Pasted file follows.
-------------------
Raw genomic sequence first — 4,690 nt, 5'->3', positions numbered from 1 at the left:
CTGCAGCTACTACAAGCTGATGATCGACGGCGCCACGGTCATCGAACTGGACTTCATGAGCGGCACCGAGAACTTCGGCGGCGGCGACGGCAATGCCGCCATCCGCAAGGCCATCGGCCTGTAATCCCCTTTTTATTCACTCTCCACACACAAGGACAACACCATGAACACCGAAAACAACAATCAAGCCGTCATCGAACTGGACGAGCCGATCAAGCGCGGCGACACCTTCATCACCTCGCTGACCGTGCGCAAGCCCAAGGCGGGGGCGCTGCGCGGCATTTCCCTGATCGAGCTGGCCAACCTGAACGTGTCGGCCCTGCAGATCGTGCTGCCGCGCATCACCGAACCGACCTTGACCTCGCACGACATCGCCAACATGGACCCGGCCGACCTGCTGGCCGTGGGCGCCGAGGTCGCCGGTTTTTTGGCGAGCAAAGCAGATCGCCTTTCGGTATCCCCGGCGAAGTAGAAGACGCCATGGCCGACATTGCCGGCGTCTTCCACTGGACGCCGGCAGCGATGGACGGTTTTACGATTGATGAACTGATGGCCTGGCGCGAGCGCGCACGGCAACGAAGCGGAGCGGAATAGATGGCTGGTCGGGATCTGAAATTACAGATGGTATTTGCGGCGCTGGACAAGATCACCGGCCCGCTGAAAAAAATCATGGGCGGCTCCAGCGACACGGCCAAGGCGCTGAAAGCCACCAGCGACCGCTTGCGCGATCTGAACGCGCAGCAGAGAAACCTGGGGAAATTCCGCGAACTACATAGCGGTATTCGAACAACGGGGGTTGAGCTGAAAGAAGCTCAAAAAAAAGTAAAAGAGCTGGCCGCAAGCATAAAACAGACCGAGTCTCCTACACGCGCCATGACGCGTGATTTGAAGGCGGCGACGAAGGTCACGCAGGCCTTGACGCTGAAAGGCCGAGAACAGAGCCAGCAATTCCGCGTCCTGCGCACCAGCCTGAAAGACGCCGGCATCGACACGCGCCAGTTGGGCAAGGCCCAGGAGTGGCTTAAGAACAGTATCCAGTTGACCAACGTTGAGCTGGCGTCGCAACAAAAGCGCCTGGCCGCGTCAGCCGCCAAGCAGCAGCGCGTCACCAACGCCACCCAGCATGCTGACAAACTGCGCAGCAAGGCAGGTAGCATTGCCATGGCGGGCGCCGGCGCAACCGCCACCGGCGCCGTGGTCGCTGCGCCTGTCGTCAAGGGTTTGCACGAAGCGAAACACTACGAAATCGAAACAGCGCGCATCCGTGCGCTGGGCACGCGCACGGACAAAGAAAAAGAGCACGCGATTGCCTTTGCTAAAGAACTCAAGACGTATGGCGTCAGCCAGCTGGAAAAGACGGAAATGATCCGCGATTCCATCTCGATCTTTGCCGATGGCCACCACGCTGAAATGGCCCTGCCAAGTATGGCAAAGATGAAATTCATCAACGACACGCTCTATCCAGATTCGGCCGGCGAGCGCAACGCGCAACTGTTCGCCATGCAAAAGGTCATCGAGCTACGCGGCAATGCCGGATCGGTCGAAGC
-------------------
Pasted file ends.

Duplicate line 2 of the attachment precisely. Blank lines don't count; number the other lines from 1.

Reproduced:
CTGCAGCTACTACAAGCTGATGATCGACGGCGCCACGGTCATCGAACTGGACTTCATGAGCGGCACCGAGAACTTCGGCGGCGGCGACGGCAATGCCGCCATCCGCAAGGCCATCGGCCTGTAATCCCCTTTTTATTCACTCTCCACACACAAGGACAACACCATGAACACCGAAAACAACAATCAAGCCGTCATCGAACTGGACGAGCCGATCAAGCGCGGCGACACCTTCATCACCTCGCTGACCGTGCGCAAGCCCAAGGCGGGGGCGCTGCGCGGCATTTCCCTGATCGAGCTGGCCAACCTGAACGTGTCGGCCCTGCAGATCGTGCTGCCGCGCATCACCGAACCGACCTTGACCTCGCACGACATCGCCAACATGGACCCGGCCGACCTGCTGGCCGTGGGCGCCGAGGTCGCCGGTTTTTTGGCGAGCAAAGCAGATCGCCTTTCGGTATCCCCGGCGAAGTAGAAGACGCCATGGCCGACATTGCCGGCGTCTTCCACTGGACGCCGGCAGCGATGGACGGTTTTACGATTGATGAACTGATGGCCTGGCGCGAGCGCGCACGGCAACGAAGCGGAGCGGAATAGATGGCTGGTCGGGATCTGAAATTACAGATGGTATTTGCGGCGCTGGACAAGATCACCGGCCCGCTGAAAAAAATCATGGGCGGCTCCAGCGACACGGCCAAGGCGCTGAAAGCCACCAGCGACCGCTTGCGCGATCTGAACGCGCAGCAGAGAAACCTGGGGAAATTCCGCGAACTACATAGCGGTATTCGAACAACGGGGGTTGAGCTGAAAGAAGCTCAAAAAAAAGTAAAAGAGCTGGCCGCAAGCATAAAACAGACCGAGTCTCCTACACGCGCCATGACGCGTGATTTGAAGGCGGCGACGAAGGTCACGCAGGCCTTGACGCTGAAAGGCCGAGAACAGAGCCAGCAATTCCGCGTCCTGCGCACCAGCCTGAAAGACGCCGGCATCGACACGCGCCAGTTGGGCAAGGCCCAGGAGTGGCTTAAGAACAGTATCCAGTTGACCAACGTTGAGCTGGCGTCGCAACAAAAGCGCCTGGCCGCGTCAGCCGCCAAGCAGCAGCGCGTCACCAACGCCACCCAGCATGCTGACAAACTGCGCAGCAAGGCAGGTAGCATTGCCATGGCGGGCGCCGGCGCAACCGCCACCGGCGCCGTGGTCGCTGCGCCTGTCGTCAAGGGTTTGCACGAAGCGAAACACTACGAAATCGAAACAGCGCGCATCCGTGCGCTGGGCACGCGCACGGACAAAGAAAAAGAGCACGCGATTGCCTTTGCTAAAGAACTCAAGACGTATGGCGTCAGCCAGCTGGAAAAGACGGAAATGATCCGCGATTCCATCTCGATCTTTGCCGATGGCCACCACGCTGAAATGGCCCTGCCAAGTATGGCAAAGATGAAATTCATCAACGACACGCTCTATCCAGATTCGGCCGGCGAGCGCAACGCGCAACTGTTCGCCATGCAAAAGGTCATCGAGCTACGCGGCAATGCCGGATCGGTCGAAGC